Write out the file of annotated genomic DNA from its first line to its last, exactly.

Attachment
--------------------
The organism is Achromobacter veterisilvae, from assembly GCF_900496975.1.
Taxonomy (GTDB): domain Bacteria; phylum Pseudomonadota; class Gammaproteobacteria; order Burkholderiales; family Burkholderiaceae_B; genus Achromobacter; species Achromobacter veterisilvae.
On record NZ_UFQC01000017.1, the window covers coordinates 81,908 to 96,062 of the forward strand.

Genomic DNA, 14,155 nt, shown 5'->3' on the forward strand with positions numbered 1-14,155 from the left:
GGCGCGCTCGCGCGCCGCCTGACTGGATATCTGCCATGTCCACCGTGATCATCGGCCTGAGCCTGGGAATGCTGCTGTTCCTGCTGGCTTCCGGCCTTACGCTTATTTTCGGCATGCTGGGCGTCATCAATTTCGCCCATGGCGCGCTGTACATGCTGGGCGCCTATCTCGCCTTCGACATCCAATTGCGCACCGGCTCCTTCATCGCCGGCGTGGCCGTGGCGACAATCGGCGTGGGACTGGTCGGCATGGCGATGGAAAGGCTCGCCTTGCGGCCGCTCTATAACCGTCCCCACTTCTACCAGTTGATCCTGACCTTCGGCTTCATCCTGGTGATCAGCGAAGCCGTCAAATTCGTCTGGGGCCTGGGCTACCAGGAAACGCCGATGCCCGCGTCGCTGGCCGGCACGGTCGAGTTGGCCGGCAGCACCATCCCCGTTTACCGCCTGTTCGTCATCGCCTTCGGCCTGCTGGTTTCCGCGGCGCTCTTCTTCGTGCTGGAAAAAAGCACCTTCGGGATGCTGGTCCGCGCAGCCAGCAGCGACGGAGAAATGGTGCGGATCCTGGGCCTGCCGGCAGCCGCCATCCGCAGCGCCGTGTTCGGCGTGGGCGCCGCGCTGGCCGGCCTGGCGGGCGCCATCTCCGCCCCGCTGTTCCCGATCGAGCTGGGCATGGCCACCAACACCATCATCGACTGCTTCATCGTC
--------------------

The organism is Achromobacter veterisilvae, from assembly GCF_900496975.1.
Taxonomy (GTDB): domain Bacteria; phylum Pseudomonadota; class Gammaproteobacteria; order Burkholderiales; family Burkholderiaceae_B; genus Achromobacter; species Achromobacter veterisilvae.
On record NZ_UFQC01000017.1, the window covers coordinates 81,908 to 96,062 of the forward strand.

Genomic DNA, 14,155 nt, shown 5'->3' on the forward strand with positions numbered 1-14,155 from the left:
GGCGCGCTCGCGCGCCGCCTGACTGGATATCTGCCATGTCCACCGTGATCATCGGCCTGAGCCTGGGAATGCTGCTGTTCCTGCTGGCTTCCGGCCTTACGCTTATTTTCGGCATGCTGGGCGTCATCAATTTCGCCCATGGCGCGCTGTACATGCTGGGCGCCTATCTCGCCTTCGACATCCAATTGCGCACCGGCTCCTTCATCGCCGGCGTGGCCGTGGCGACAATCGGCGTGGGACTGGTCGGCATGGCGATGGAAAGGCTCGCCTTGCGGCCGCTCTATAACCGTCCCCACTTCTACCAGTTGATCCTGACCTTCGGCTTCATCCTGGTGATCAGCGAAGCCGTCAAATTCGTCTGGGGCCTGGGCTACCAGGAAACGCCGATGCCCGCGTCGCTGGCCGGCACGGTCGAGTTGGCCGGCAGCACCATCCCCGTTTACCGCCTGTTCGTCATCGCCTTCGGCCTGCTGGTTTCCGCGGCGCTCTTCTTCGTGCTGGAAAAAAGCACCTTCGGGATGCTGGTCCGCGCAGCCAGCAGCGACGGAGAAATGGTGCGGATCCTGGGCCTGCCGGCAGCCGCCATCCGCAGCGCCGTGTTCGGCGTGGGCGCCGCGCTGGCCGGCCTGGCGGGCGCCATCTCCGCCCCGCTGTTCCCGATCGAGCTGGGCATGGCCACCAACACCATCATCGACTGCTTCATCGTC